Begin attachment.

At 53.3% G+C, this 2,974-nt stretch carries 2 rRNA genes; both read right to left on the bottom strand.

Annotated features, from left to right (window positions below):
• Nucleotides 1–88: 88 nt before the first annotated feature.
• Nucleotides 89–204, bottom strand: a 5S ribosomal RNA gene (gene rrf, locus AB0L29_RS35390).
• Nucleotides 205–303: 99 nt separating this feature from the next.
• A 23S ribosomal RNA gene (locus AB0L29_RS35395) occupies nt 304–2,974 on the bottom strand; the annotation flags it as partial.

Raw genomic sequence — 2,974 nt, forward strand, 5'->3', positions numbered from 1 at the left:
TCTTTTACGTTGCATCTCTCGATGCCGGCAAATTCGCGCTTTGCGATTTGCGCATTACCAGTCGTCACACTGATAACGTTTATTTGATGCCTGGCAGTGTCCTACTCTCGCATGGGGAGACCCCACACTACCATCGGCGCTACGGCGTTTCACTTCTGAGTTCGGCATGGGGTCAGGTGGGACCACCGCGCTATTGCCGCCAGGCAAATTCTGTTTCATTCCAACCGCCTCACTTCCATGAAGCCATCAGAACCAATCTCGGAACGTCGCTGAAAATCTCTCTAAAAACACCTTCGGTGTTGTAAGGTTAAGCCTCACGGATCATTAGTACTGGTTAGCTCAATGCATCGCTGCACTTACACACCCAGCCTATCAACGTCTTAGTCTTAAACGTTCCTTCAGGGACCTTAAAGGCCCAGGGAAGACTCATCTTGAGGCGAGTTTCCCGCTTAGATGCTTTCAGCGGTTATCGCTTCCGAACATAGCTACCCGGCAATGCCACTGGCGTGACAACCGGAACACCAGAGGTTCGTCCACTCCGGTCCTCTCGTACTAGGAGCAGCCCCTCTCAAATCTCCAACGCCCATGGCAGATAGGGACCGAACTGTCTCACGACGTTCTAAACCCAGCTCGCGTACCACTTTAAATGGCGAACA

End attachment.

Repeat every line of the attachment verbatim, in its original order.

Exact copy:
At 53.3% G+C, this 2,974-nt stretch carries 2 rRNA genes; both read right to left on the bottom strand.

Annotated features, from left to right (window positions below):
• Nucleotides 1–88: 88 nt before the first annotated feature.
• Nucleotides 89–204, bottom strand: a 5S ribosomal RNA gene (gene rrf, locus AB0L29_RS35390).
• Nucleotides 205–303: 99 nt separating this feature from the next.
• A 23S ribosomal RNA gene (locus AB0L29_RS35395) occupies nt 304–2,974 on the bottom strand; the annotation flags it as partial.

Raw genomic sequence — 2,974 nt, forward strand, 5'->3', positions numbered from 1 at the left:
TCTTTTACGTTGCATCTCTCGATGCCGGCAAATTCGCGCTTTGCGATTTGCGCATTACCAGTCGTCACACTGATAACGTTTATTTGATGCCTGGCAGTGTCCTACTCTCGCATGGGGAGACCCCACACTACCATCGGCGCTACGGCGTTTCACTTCTGAGTTCGGCATGGGGTCAGGTGGGACCACCGCGCTATTGCCGCCAGGCAAATTCTGTTTCATTCCAACCGCCTCACTTCCATGAAGCCATCAGAACCAATCTCGGAACGTCGCTGAAAATCTCTCTAAAAACACCTTCGGTGTTGTAAGGTTAAGCCTCACGGATCATTAGTACTGGTTAGCTCAATGCATCGCTGCACTTACACACCCAGCCTATCAACGTCTTAGTCTTAAACGTTCCTTCAGGGACCTTAAAGGCCCAGGGAAGACTCATCTTGAGGCGAGTTTCCCGCTTAGATGCTTTCAGCGGTTATCGCTTCCGAACATAGCTACCCGGCAATGCCACTGGCGTGACAACCGGAACACCAGAGGTTCGTCCACTCCGGTCCTCTCGTACTAGGAGCAGCCCCTCTCAAATCTCCAACGCCCATGGCAGATAGGGACCGAACTGTCTCACGACGTTCTAAACCCAGCTCGCGTACCACTTTAAATGGCGAACA